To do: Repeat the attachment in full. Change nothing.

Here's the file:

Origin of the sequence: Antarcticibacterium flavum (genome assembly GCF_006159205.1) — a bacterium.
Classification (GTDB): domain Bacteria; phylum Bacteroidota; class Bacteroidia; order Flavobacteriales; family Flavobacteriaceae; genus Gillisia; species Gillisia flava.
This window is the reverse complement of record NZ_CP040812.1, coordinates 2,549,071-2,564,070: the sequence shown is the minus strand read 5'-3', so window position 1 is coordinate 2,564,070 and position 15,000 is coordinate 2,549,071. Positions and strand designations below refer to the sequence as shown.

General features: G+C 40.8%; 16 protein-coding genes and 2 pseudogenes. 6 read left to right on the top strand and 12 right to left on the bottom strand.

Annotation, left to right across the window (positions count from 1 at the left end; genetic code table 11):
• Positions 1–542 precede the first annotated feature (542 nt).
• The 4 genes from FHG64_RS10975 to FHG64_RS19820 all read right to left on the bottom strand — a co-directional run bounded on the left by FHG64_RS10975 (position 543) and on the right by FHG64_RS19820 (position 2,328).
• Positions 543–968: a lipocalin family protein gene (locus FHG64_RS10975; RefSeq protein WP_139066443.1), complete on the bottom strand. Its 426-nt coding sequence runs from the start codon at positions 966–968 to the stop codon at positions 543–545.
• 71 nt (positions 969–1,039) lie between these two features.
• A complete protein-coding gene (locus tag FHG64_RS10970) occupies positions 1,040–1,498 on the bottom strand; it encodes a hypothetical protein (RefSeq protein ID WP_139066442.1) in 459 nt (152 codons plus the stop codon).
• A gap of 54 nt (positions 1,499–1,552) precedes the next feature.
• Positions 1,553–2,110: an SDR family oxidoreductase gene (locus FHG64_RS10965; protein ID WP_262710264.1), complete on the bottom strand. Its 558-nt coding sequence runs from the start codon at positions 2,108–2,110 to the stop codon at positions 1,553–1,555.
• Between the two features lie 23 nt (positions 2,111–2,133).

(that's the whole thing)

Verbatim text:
Origin of the sequence: Antarcticibacterium flavum (genome assembly GCF_006159205.1) — a bacterium.
Classification (GTDB): domain Bacteria; phylum Bacteroidota; class Bacteroidia; order Flavobacteriales; family Flavobacteriaceae; genus Gillisia; species Gillisia flava.
This window is the reverse complement of record NZ_CP040812.1, coordinates 2,549,071-2,564,070: the sequence shown is the minus strand read 5'-3', so window position 1 is coordinate 2,564,070 and position 15,000 is coordinate 2,549,071. Positions and strand designations below refer to the sequence as shown.

General features: G+C 40.8%; 16 protein-coding genes and 2 pseudogenes. 6 read left to right on the top strand and 12 right to left on the bottom strand.

Annotation, left to right across the window (positions count from 1 at the left end; genetic code table 11):
• Positions 1–542 precede the first annotated feature (542 nt).
• The 4 genes from FHG64_RS10975 to FHG64_RS19820 all read right to left on the bottom strand — a co-directional run bounded on the left by FHG64_RS10975 (position 543) and on the right by FHG64_RS19820 (position 2,328).
• Positions 543–968: a lipocalin family protein gene (locus FHG64_RS10975; RefSeq protein WP_139066443.1), complete on the bottom strand. Its 426-nt coding sequence runs from the start codon at positions 966–968 to the stop codon at positions 543–545.
• 71 nt (positions 969–1,039) lie between these two features.
• A complete protein-coding gene (locus tag FHG64_RS10970) occupies positions 1,040–1,498 on the bottom strand; it encodes a hypothetical protein (RefSeq protein ID WP_139066442.1) in 459 nt (152 codons plus the stop codon).
• A gap of 54 nt (positions 1,499–1,552) precedes the next feature.
• Positions 1,553–2,110: an SDR family oxidoreductase gene (locus FHG64_RS10965; protein ID WP_262710264.1), complete on the bottom strand. Its 558-nt coding sequence runs from the start codon at positions 2,108–2,110 to the stop codon at positions 1,553–1,555.
• Between the two features lie 23 nt (positions 2,111–2,133).